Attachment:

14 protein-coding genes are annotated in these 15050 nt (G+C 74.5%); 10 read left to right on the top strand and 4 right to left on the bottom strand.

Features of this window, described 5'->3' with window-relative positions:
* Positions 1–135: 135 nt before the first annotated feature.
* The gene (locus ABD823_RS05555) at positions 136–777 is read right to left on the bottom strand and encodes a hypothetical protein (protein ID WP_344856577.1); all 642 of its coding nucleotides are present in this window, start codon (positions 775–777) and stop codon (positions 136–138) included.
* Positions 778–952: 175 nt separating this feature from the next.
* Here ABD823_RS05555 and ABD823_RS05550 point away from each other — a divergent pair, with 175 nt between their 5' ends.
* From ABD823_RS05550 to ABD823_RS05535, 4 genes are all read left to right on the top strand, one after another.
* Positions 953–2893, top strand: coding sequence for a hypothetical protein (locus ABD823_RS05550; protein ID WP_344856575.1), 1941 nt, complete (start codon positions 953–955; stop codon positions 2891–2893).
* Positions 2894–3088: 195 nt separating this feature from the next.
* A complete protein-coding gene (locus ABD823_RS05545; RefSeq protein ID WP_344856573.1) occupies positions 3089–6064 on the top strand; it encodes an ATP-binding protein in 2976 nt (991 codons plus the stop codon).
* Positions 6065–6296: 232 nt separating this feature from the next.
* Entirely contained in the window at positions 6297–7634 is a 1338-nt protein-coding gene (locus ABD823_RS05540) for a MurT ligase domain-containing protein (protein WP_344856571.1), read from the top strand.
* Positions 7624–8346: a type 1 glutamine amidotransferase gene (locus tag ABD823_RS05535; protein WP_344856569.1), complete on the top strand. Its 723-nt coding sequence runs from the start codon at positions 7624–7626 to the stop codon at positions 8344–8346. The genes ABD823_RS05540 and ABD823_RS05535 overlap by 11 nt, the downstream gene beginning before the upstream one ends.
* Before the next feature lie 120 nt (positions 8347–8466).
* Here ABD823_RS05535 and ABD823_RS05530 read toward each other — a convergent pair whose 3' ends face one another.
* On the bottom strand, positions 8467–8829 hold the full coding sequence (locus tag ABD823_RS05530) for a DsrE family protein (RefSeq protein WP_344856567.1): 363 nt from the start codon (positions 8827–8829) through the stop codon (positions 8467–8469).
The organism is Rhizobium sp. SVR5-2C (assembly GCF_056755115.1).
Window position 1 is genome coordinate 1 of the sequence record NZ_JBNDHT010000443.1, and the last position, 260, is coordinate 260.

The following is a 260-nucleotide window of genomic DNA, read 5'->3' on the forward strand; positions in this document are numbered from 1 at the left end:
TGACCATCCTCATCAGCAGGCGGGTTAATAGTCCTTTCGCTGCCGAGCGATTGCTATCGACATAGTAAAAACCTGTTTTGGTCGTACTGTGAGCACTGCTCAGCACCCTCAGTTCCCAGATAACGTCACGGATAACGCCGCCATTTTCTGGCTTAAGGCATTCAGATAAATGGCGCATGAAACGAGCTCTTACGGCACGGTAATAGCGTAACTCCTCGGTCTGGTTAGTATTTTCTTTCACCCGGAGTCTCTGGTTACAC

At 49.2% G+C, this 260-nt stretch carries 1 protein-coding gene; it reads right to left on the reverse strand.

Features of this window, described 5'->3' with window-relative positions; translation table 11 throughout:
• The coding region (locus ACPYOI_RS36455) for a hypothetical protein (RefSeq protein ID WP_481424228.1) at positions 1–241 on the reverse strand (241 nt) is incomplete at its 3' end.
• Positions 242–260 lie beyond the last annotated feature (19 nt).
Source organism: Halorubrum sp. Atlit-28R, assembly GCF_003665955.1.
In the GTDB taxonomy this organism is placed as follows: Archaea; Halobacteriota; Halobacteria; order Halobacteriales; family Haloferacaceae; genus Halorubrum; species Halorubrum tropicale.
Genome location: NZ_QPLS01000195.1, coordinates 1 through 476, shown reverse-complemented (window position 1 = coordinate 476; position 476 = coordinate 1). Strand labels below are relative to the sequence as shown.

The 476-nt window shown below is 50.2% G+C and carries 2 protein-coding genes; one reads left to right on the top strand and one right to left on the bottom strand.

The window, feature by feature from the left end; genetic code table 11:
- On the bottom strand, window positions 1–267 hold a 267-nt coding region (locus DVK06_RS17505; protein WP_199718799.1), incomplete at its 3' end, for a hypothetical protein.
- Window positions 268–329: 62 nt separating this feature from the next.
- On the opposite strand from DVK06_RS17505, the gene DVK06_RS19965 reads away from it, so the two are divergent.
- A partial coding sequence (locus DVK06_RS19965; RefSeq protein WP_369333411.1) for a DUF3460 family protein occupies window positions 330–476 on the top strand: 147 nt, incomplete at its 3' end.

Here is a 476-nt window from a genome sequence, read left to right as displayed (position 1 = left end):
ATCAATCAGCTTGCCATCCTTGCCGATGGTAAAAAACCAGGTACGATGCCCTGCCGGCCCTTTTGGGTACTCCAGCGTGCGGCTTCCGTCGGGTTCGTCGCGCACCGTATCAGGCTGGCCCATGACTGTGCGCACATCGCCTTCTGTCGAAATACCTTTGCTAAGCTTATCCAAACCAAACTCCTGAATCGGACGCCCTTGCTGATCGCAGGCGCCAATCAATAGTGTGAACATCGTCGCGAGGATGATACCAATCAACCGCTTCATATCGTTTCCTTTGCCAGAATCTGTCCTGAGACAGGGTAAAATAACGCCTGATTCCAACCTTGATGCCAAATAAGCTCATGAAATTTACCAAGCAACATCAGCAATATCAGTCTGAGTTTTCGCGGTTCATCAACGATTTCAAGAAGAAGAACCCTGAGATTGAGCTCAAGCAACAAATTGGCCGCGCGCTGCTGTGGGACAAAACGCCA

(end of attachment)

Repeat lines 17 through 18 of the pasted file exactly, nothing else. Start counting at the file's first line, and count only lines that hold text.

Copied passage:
The organism is Rhizobium sp. SVR5-2C (assembly GCF_056755115.1).
Window position 1 is genome coordinate 1 of the sequence record NZ_JBNDHT010000443.1, and the last position, 260, is coordinate 260.